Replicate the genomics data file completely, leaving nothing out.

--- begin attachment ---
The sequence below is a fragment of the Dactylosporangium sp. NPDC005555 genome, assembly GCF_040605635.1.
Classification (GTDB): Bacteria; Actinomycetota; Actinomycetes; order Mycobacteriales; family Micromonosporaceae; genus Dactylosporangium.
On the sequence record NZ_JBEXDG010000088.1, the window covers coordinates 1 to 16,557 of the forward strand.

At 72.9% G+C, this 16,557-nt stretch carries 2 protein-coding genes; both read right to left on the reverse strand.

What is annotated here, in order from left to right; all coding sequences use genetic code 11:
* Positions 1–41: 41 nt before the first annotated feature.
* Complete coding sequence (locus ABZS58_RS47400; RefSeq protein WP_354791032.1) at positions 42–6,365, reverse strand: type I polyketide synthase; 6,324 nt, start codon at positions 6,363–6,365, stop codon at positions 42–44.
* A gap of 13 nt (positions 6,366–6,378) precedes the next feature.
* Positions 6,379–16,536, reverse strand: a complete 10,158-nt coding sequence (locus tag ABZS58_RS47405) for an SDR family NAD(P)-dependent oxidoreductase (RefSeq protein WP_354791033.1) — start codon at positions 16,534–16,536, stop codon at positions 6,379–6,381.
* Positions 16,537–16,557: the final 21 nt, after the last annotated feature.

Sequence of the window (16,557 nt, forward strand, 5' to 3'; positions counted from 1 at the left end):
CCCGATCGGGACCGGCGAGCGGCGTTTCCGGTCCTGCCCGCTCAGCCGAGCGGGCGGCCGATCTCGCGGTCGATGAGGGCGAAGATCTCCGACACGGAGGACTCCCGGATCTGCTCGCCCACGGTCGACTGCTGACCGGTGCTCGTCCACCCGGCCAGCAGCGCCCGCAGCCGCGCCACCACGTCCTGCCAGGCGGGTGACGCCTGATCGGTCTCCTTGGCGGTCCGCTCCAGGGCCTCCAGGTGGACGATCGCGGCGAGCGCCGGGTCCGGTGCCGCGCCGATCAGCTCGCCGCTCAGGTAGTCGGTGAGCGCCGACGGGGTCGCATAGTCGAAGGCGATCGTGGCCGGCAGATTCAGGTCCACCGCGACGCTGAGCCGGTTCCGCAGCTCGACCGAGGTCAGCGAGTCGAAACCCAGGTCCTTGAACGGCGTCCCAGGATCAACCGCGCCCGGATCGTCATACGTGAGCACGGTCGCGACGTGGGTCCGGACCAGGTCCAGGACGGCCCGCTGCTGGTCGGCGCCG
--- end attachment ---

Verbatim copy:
The sequence below is a fragment of the Dactylosporangium sp. NPDC005555 genome, assembly GCF_040605635.1.
Classification (GTDB): Bacteria; Actinomycetota; Actinomycetes; order Mycobacteriales; family Micromonosporaceae; genus Dactylosporangium.
On the sequence record NZ_JBEXDG010000088.1, the window covers coordinates 1 to 16,557 of the forward strand.

At 72.9% G+C, this 16,557-nt stretch carries 2 protein-coding genes; both read right to left on the reverse strand.

What is annotated here, in order from left to right; all coding sequences use genetic code 11:
* Positions 1–41: 41 nt before the first annotated feature.
* Complete coding sequence (locus ABZS58_RS47400; RefSeq protein WP_354791032.1) at positions 42–6,365, reverse strand: type I polyketide synthase; 6,324 nt, start codon at positions 6,363–6,365, stop codon at positions 42–44.
* A gap of 13 nt (positions 6,366–6,378) precedes the next feature.
* Positions 6,379–16,536, reverse strand: a complete 10,158-nt coding sequence (locus tag ABZS58_RS47405) for an SDR family NAD(P)-dependent oxidoreductase (RefSeq protein WP_354791033.1) — start codon at positions 16,534–16,536, stop codon at positions 6,379–6,381.
* Positions 16,537–16,557: the final 21 nt, after the last annotated feature.

Sequence of the window (16,557 nt, forward strand, 5' to 3'; positions counted from 1 at the left end):
CCCGATCGGGACCGGCGAGCGGCGTTTCCGGTCCTGCCCGCTCAGCCGAGCGGGCGGCCGATCTCGCGGTCGATGAGGGCGAAGATCTCCGACACGGAGGACTCCCGGATCTGCTCGCCCACGGTCGACTGCTGACCGGTGCTCGTCCACCCGGCCAGCAGCGCCCGCAGCCGCGCCACCACGTCCTGCCAGGCGGGTGACGCCTGATCGGTCTCCTTGGCGGTCCGCTCCAGGGCCTCCAGGTGGACGATCGCGGCGAGCGCCGGGTCCGGTGCCGCGCCGATCAGCTCGCCGCTCAGGTAGTCGGTGAGCGCCGACGGGGTCGCATAGTCGAAGGCGATCGTGGCCGGCAGATTCAGGTCCACCGCGACGCTGAGCCGGTTCCGCAGCTCGACCGAGGTCAGCGAGTCGAAACCCAGGTCCTTGAACGGCGTCCCAGGATCAACCGCGCCCGGATCGTCATACGTGAGCACGGTCGCGACGTGGGTCCGGACCAGGTCCAGGACGGCCCGCTGCTGGTCGGCGCCG